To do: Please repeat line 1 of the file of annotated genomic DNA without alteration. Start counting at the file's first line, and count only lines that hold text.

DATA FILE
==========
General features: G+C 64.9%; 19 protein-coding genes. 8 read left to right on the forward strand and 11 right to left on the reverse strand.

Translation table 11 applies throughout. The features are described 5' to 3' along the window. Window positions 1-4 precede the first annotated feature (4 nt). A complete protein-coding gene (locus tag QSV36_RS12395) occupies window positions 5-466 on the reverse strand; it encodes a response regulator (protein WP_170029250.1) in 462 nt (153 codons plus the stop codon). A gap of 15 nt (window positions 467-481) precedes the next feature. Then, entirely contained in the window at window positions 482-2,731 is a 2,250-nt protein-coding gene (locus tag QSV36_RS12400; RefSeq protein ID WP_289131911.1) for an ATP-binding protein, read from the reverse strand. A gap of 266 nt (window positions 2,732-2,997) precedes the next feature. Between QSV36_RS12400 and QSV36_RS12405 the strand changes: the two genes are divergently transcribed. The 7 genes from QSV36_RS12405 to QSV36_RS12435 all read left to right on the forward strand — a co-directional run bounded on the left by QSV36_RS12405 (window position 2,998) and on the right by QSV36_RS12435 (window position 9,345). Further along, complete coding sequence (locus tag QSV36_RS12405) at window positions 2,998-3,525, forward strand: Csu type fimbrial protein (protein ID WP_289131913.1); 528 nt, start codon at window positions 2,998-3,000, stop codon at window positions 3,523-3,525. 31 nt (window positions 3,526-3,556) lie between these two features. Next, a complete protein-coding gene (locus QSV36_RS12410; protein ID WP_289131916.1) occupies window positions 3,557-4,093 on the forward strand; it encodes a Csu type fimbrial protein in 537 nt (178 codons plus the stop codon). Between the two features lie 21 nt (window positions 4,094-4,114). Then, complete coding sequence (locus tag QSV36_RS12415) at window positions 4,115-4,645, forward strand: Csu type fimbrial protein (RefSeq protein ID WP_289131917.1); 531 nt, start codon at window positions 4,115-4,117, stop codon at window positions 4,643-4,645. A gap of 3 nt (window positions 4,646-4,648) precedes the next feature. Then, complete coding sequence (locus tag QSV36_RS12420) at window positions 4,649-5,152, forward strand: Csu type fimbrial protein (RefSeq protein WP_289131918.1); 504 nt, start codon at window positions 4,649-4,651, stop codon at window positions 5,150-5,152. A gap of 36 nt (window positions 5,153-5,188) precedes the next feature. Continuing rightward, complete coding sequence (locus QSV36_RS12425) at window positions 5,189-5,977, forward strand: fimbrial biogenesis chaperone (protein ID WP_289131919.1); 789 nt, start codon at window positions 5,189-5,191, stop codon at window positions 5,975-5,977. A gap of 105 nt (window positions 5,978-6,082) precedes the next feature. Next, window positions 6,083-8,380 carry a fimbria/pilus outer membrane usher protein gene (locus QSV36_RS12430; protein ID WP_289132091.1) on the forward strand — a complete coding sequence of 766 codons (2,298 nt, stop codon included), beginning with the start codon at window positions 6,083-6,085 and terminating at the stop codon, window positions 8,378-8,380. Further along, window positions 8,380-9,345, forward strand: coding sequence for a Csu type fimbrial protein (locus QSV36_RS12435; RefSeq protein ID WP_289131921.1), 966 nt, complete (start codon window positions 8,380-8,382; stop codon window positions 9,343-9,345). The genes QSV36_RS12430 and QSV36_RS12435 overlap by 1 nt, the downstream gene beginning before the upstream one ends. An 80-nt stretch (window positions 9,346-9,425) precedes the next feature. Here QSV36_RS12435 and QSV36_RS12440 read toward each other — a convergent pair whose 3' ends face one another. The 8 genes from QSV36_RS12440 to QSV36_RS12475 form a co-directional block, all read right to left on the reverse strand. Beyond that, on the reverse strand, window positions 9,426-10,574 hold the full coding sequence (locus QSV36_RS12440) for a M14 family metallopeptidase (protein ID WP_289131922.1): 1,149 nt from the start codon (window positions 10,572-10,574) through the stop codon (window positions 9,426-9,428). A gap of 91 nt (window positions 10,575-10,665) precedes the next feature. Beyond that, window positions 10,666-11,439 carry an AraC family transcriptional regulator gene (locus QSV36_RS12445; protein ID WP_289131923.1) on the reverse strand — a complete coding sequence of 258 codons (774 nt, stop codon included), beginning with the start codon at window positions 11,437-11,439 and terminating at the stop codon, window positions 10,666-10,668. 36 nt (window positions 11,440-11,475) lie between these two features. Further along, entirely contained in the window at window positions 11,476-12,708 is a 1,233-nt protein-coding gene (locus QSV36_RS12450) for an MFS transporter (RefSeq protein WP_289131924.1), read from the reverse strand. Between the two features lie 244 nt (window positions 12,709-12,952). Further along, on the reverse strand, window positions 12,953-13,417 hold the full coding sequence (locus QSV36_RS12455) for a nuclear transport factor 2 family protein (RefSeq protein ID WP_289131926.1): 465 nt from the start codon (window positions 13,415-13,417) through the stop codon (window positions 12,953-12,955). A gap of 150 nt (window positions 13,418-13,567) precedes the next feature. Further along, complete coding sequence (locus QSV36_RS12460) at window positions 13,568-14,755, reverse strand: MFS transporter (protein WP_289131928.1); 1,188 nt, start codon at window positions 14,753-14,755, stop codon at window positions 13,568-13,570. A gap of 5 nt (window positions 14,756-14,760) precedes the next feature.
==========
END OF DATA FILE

General features: G+C 64.9%; 19 protein-coding genes. 8 read left to right on the forward strand and 11 right to left on the reverse strand.